Posts tagged nature
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Pretty awesome super slow-motion video of an owl that is badass:
Super super dope…in my opinion at least. It’s a video of a total solar eclipse as seen from Argentina on July 11th. It’s crazy how in the middle of the day it turns completely dark for like 5 minutes and then back again:
Apparently shot with a state-of-the-art $100,000 camera as a trailer for some sort of BBC series, this has to be one of the sickest things I’ve ever seen (and obviously don’t watch it below unless it’s in HD):
Images from the same spot through one year. Audio captured at the same place.
To see “details on how this video was made, another video of these images and a place to download all the footage,” then by all means feel free to click here.
“Our Vanishing Night”: an incredible set of photos from national geographic spotlighting light pollution
No, it’s nothing gross like that. Actually, the lighting hit the person who was taking the video, and all you hear is the person screaming, no like flesh charring or anything. It’s pretty damn cool, and feel free to watch it on the victim’s own flickr page here if you would like (where he/she has entitled this video “lightning through my camera“).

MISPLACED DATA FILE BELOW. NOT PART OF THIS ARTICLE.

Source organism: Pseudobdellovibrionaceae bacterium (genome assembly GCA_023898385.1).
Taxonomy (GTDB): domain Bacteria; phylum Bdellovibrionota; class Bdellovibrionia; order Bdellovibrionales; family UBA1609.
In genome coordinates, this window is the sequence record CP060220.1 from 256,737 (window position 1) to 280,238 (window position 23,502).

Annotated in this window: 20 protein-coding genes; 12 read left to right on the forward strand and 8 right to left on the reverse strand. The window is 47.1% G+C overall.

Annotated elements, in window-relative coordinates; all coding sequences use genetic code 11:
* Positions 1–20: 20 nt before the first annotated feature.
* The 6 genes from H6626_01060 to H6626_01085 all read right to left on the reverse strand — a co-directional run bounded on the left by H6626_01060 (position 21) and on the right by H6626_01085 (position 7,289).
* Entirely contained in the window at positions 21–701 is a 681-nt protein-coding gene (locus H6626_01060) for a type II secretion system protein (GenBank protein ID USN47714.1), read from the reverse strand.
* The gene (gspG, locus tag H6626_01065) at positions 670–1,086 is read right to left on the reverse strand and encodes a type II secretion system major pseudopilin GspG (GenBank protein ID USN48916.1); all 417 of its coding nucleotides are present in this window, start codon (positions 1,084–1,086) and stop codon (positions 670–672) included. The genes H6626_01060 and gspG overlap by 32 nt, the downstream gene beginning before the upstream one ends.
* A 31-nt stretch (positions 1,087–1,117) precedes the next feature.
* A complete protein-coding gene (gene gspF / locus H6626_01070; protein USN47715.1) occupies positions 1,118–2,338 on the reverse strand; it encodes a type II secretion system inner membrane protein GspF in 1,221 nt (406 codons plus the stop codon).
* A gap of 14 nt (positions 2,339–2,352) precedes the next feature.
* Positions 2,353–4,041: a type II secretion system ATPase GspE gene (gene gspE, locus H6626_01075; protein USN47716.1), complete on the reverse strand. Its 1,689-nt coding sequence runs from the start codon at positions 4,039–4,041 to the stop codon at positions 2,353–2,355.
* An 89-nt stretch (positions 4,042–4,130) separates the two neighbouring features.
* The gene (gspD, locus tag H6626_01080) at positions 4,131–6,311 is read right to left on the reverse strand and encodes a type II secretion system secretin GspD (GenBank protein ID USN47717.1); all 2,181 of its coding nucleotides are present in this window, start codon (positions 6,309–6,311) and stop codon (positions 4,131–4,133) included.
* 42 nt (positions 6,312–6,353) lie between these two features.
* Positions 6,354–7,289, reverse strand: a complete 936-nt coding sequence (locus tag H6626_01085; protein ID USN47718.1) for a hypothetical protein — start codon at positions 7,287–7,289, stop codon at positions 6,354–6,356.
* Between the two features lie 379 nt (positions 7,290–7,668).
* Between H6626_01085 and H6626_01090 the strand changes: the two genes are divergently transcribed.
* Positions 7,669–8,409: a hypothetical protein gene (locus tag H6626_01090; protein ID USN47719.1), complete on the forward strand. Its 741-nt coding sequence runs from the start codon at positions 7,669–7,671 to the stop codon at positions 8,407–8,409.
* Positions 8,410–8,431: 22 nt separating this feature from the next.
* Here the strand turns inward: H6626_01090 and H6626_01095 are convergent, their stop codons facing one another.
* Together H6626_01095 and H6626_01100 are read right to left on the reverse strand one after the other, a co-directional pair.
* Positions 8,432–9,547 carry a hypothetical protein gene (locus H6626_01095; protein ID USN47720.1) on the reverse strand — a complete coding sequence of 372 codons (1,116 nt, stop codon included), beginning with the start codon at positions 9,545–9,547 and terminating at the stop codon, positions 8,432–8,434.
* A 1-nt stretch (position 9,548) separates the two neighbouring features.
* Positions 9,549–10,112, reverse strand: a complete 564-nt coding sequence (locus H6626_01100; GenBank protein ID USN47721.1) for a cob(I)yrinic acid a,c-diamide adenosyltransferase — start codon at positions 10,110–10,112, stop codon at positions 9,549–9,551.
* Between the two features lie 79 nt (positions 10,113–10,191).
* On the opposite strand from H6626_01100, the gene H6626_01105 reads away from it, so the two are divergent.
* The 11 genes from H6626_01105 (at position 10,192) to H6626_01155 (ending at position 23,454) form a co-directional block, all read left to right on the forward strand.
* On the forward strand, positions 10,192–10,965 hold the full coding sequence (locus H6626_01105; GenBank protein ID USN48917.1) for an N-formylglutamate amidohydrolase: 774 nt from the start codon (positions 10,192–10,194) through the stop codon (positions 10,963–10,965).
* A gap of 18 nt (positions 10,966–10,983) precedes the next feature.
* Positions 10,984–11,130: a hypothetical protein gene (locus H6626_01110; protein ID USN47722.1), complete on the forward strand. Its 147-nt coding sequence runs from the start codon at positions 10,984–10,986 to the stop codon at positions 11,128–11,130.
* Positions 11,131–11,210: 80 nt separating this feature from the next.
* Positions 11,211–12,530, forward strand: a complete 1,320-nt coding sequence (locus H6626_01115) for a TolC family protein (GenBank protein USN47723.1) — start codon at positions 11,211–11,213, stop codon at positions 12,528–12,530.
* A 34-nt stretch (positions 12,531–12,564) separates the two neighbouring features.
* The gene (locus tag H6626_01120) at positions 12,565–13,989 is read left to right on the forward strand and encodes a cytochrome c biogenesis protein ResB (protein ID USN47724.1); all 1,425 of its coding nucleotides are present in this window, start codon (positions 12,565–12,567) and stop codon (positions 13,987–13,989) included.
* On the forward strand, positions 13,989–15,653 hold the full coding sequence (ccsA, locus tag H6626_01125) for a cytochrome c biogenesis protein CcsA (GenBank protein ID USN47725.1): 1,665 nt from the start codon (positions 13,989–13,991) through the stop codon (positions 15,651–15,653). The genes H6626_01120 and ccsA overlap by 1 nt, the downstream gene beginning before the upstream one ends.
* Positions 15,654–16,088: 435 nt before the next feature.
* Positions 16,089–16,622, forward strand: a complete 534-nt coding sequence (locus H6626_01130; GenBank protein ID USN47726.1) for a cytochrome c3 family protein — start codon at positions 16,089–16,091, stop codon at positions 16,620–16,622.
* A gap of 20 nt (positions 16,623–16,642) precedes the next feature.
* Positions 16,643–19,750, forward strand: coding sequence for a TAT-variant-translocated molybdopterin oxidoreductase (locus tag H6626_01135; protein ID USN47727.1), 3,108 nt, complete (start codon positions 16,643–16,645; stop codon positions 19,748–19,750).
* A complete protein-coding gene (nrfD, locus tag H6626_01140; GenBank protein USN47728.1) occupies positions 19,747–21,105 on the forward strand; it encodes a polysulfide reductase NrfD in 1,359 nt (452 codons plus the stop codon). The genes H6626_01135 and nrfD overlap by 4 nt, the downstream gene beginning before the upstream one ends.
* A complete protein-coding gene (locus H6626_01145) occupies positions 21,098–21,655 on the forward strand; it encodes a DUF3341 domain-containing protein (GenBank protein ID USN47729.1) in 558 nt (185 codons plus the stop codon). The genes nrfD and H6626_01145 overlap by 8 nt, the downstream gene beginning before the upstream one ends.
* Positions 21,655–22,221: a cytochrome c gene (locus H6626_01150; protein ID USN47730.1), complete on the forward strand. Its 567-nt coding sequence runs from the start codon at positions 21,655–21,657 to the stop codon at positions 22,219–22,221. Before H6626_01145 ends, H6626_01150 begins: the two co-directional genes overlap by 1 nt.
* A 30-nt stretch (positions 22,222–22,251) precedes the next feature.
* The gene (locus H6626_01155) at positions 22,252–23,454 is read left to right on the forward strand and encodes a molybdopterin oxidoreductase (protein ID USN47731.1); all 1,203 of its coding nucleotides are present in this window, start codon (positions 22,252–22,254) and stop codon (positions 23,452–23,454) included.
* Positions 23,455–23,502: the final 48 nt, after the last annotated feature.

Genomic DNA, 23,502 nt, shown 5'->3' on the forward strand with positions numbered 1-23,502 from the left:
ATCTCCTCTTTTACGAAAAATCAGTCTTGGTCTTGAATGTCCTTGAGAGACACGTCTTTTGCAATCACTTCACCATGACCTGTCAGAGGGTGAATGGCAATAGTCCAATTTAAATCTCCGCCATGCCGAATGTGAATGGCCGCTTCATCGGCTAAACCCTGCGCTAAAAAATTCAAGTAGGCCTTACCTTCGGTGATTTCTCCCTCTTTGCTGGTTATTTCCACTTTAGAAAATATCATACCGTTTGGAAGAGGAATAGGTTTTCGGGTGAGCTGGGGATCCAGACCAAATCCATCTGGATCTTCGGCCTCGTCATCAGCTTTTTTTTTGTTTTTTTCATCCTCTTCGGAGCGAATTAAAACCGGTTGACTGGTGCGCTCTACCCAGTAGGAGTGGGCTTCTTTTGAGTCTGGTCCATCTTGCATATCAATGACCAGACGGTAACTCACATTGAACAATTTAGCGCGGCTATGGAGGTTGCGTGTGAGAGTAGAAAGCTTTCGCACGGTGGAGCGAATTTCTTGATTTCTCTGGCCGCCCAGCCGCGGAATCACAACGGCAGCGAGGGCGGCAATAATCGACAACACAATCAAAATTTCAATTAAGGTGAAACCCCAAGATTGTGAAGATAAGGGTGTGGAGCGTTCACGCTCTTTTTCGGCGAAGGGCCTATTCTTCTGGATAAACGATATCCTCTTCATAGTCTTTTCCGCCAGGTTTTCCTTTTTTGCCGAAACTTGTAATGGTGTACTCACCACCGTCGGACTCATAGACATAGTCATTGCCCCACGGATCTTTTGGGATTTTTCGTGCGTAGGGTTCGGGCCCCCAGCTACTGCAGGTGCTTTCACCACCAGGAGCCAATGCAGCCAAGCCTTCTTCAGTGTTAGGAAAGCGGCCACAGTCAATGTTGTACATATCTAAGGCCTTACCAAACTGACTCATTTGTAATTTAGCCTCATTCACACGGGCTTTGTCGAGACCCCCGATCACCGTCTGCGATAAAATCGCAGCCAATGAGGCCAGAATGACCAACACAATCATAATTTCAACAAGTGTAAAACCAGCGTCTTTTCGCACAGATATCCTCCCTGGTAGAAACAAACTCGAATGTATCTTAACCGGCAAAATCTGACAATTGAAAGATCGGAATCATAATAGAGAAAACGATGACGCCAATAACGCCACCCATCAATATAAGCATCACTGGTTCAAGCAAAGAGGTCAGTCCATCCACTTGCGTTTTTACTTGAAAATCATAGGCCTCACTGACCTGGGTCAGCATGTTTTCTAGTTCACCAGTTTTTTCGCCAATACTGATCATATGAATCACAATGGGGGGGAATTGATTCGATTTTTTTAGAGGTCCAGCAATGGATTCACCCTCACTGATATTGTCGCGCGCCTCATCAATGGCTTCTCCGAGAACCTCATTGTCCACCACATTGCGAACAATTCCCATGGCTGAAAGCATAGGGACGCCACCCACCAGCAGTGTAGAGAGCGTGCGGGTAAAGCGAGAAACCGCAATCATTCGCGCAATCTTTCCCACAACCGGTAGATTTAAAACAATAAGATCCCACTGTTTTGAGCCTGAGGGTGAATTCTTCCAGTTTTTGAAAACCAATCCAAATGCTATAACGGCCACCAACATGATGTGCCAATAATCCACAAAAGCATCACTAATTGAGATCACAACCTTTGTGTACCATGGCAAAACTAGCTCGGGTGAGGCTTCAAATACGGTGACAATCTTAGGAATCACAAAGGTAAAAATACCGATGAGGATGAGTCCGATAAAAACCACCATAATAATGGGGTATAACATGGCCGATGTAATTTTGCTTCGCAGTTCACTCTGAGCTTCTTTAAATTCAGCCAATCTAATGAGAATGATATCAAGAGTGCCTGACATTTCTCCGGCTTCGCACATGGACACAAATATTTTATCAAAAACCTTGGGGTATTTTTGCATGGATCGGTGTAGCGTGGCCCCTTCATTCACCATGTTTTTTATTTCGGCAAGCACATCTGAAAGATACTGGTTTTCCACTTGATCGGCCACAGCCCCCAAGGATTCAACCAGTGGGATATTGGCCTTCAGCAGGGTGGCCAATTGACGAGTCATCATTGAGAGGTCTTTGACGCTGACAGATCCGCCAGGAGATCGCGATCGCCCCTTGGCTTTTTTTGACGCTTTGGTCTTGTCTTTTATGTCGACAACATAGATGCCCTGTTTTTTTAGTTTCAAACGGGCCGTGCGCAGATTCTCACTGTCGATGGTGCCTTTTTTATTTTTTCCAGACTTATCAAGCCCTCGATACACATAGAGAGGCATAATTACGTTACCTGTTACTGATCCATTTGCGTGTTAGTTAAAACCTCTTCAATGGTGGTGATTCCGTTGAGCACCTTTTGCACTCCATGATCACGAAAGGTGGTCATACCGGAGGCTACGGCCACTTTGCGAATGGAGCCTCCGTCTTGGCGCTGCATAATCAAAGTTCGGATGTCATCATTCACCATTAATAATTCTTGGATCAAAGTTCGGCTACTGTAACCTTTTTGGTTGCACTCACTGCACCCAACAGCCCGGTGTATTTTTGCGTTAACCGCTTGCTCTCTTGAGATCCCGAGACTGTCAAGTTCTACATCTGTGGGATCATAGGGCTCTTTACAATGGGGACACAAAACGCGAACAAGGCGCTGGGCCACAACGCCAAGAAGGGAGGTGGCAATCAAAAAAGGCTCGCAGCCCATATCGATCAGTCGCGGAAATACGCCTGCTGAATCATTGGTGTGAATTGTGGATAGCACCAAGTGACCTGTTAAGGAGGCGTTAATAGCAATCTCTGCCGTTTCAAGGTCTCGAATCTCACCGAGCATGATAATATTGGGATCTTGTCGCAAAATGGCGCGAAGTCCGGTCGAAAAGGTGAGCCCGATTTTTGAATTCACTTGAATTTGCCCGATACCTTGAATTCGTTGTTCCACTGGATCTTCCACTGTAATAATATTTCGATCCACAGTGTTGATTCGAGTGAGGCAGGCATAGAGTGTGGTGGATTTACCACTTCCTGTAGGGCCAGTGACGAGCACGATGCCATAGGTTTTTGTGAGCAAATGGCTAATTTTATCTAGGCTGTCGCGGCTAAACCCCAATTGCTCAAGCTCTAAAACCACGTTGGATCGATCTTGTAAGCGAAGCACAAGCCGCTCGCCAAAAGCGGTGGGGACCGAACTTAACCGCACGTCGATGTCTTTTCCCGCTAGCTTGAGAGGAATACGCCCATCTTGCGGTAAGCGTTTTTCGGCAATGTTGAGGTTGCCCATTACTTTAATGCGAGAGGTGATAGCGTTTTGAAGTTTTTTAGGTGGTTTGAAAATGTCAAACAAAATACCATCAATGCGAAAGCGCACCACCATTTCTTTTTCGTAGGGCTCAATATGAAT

A Remarkable Photo From Tornado Country
What a picture.
When the weather turned violent and stormy on Tuesday evening, Lori Mehmen, who lives in the small farming town of Orchard in northeastern Iowa, looked out her front door and saw a funnel cloud bearing down — and evidently had the presence of mind to grab her digital camera and capture this shot before taking cover. The local paper, The Mitchell County Press-News, posted the photo on Wednesday and The Associated Press picked it up today.
[from the NY Times]
Sunset on Mars
On May 19, 2005, NASA’s Mars Exploration Rover Spirit captured this stunning view as the Sun sank below the rim of Gusev crater on Mars. This Panoramic Camera mosaic was taken around 6:07 in the evening of the rover’s 489th Martian day, or sol.
Sunset and twilight images are occasionally acquired by the science team to determine how high into the atmosphere the Martian dust extends, and to look for dust or ice clouds. Other images have shown that the twilight glow remains visible, but increasingly fainter, for up to two hours before sunrise or after sunset. The long Martian twilight (compared to Earth’s) is caused by sunlight scattered around to the night side of the planet by abundant high altitude dust. Similar long twilights or extra-colorful sunrises and sunsets sometimes occur on Earth when tiny dust grains that are erupted from powerful volcanoes scatter light high in the atmosphere.